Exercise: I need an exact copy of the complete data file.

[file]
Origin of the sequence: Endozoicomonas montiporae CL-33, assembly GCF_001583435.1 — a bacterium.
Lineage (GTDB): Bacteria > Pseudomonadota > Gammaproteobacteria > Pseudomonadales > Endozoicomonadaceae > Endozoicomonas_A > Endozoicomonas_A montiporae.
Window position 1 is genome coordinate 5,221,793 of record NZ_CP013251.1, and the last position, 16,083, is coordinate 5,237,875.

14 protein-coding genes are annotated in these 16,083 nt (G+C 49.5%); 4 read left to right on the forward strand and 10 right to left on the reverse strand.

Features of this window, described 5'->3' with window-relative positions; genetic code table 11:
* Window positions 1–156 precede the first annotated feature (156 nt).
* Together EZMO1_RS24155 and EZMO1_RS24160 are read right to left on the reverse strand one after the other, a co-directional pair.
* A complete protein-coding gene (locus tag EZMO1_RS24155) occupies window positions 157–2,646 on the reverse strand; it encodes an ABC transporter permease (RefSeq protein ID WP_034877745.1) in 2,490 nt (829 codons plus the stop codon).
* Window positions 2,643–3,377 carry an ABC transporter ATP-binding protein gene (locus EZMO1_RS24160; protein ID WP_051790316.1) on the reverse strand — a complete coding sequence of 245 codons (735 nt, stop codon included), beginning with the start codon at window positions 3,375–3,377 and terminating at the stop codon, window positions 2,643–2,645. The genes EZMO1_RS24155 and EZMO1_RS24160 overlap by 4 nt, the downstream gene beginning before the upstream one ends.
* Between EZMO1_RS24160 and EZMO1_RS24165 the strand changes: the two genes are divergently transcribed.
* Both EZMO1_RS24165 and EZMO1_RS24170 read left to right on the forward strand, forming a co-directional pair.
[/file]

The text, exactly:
Origin of the sequence: Endozoicomonas montiporae CL-33, assembly GCF_001583435.1 — a bacterium.
Lineage (GTDB): Bacteria > Pseudomonadota > Gammaproteobacteria > Pseudomonadales > Endozoicomonadaceae > Endozoicomonas_A > Endozoicomonas_A montiporae.
Window position 1 is genome coordinate 5,221,793 of record NZ_CP013251.1, and the last position, 16,083, is coordinate 5,237,875.

14 protein-coding genes are annotated in these 16,083 nt (G+C 49.5%); 4 read left to right on the forward strand and 10 right to left on the reverse strand.

Features of this window, described 5'->3' with window-relative positions; genetic code table 11:
* Window positions 1–156 precede the first annotated feature (156 nt).
* Together EZMO1_RS24155 and EZMO1_RS24160 are read right to left on the reverse strand one after the other, a co-directional pair.
* A complete protein-coding gene (locus tag EZMO1_RS24155) occupies window positions 157–2,646 on the reverse strand; it encodes an ABC transporter permease (RefSeq protein ID WP_034877745.1) in 2,490 nt (829 codons plus the stop codon).
* Window positions 2,643–3,377 carry an ABC transporter ATP-binding protein gene (locus EZMO1_RS24160; protein ID WP_051790316.1) on the reverse strand — a complete coding sequence of 245 codons (735 nt, stop codon included), beginning with the start codon at window positions 3,375–3,377 and terminating at the stop codon, window positions 2,643–2,645. The genes EZMO1_RS24155 and EZMO1_RS24160 overlap by 4 nt, the downstream gene beginning before the upstream one ends.
* Between EZMO1_RS24160 and EZMO1_RS24165 the strand changes: the two genes are divergently transcribed.
* Both EZMO1_RS24165 and EZMO1_RS24170 read left to right on the forward strand, forming a co-directional pair.